1. Regarding employment regulations, the Jobs Act further consolidated the trend of liberalisation in employment institutions prompted by the Fornero reform, with the aim of relaunching permanent employment, especially among young people. The Jobs Act established the “contract with increasing protections” (and encouraged it through tax relief for companies adopting it). The contract provides for the possibility for companies to easily dismiss newly hired employees, who in this case are entitled to a cash compensation proportional to the service period. The Jobs Act further liberalised fixed-term contracts, even if it set a limit to their use; abolished job sharing and contingent work; reviewed the legislation on part-time work, providing for the use of this type of contract also as an alternative to parental leave.
  2. Regarding social safety nets, the Jobs Act has contributed to increasing the number of workers covered by the benefits, first of all, reviewing the unemployment benefits scheme (New social insurance for employment - NASPI), introducing the Social Unemployment Insurance (ASDI) for the long-term unemployed, and a monthly unemployment allowance (DIS-COLL) for contingent workers, doctoral students and postdoctoral fellows. Lastly, it reviewed the Wage Guarantee Fund in a restrictive key.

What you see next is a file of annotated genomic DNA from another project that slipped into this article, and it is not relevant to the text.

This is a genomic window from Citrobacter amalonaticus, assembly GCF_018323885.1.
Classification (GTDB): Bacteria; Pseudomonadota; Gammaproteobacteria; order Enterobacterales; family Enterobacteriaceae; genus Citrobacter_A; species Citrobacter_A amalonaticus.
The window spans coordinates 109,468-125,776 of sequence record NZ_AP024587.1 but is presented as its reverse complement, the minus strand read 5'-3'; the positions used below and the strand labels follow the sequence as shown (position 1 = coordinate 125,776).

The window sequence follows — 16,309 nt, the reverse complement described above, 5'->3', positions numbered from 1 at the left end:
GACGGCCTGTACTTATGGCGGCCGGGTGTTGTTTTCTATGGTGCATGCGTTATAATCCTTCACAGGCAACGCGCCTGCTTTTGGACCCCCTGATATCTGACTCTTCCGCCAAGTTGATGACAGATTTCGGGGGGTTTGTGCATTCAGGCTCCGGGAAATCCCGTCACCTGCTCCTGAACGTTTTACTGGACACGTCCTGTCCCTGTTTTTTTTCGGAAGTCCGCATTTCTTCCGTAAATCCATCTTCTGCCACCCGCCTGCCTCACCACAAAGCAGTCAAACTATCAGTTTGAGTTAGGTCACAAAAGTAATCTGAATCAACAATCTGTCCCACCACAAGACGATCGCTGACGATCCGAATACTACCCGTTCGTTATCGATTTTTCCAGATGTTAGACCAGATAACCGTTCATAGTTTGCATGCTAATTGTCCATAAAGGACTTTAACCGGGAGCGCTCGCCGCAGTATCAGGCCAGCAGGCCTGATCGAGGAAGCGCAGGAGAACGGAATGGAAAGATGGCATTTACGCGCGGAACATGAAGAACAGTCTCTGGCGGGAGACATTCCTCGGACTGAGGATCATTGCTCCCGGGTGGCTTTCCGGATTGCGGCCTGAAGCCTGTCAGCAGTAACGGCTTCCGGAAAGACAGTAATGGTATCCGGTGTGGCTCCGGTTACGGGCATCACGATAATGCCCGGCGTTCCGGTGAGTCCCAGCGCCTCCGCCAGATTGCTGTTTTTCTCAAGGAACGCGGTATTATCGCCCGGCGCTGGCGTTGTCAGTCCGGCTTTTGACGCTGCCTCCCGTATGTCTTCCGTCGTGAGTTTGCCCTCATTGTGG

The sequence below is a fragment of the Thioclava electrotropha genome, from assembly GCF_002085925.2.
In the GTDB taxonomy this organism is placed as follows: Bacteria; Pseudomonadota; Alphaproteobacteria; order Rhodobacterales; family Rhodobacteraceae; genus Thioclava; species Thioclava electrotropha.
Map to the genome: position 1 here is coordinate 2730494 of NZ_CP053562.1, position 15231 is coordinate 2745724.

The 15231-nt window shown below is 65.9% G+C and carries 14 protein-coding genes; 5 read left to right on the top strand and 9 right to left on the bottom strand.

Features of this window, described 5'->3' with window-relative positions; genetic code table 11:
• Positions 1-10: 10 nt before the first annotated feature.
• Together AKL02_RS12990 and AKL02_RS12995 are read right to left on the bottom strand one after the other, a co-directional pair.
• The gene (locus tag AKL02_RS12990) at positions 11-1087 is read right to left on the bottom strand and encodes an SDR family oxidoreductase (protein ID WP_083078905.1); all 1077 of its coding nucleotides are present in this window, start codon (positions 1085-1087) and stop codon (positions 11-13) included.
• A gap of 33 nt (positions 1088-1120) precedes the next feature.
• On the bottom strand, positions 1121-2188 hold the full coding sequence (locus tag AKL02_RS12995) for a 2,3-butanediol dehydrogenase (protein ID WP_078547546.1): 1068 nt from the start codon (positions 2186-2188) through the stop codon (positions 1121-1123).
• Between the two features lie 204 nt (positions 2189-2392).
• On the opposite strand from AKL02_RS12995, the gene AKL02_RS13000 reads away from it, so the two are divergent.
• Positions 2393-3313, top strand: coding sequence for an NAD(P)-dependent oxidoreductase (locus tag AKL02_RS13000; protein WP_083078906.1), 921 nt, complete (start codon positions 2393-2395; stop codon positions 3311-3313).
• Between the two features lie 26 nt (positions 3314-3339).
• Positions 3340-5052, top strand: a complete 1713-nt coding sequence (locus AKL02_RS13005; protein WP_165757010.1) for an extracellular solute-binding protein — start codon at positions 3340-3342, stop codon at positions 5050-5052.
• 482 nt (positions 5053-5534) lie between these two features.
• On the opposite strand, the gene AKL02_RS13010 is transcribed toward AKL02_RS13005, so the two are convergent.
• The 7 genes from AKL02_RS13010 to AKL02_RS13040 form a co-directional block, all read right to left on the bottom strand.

3. Regarding active labour policies, the Jobs Act, with the Legislative Decree 150/2015, established the National Agency for Active Labour Policies (ANPAL) [cf. §. 3.2.], aimed at coordinating the network of services for the unemployed and a single inspectorate for controls on the safety and regularity of work. Furthermore, it promoted the use of apprenticeships for the recruitment of young people up to 29 years of age.

Labour market reforms represented a fundamental piece of the Italian strategy to relaunch employment, including (but not only) youth employment, as well as contributed to defining the regulatory and institutional framework with employment policies aimed specifically at young people, which included:

  • the development of school-work experience and the development of the “dual learning model” [cf. § 3.5];
  • the implementation of a policy of economic incentives addressed to companies hiring young workers, and a significant investment in the Youth Guarantee program [see § 3.6] to counter the NEET phenomenon;
  • the promotion of forms of self-employment [cf. § 3.9]
  • the institution of GOL (Garanzia dell’Occupabilità dei lavoratori - Workers Occupability Guarantee) of the PNRR (National Plan for Recovery and Resilience) to be built together with Regions as part of the MISSION5 of the plan: cohesion and inclusion.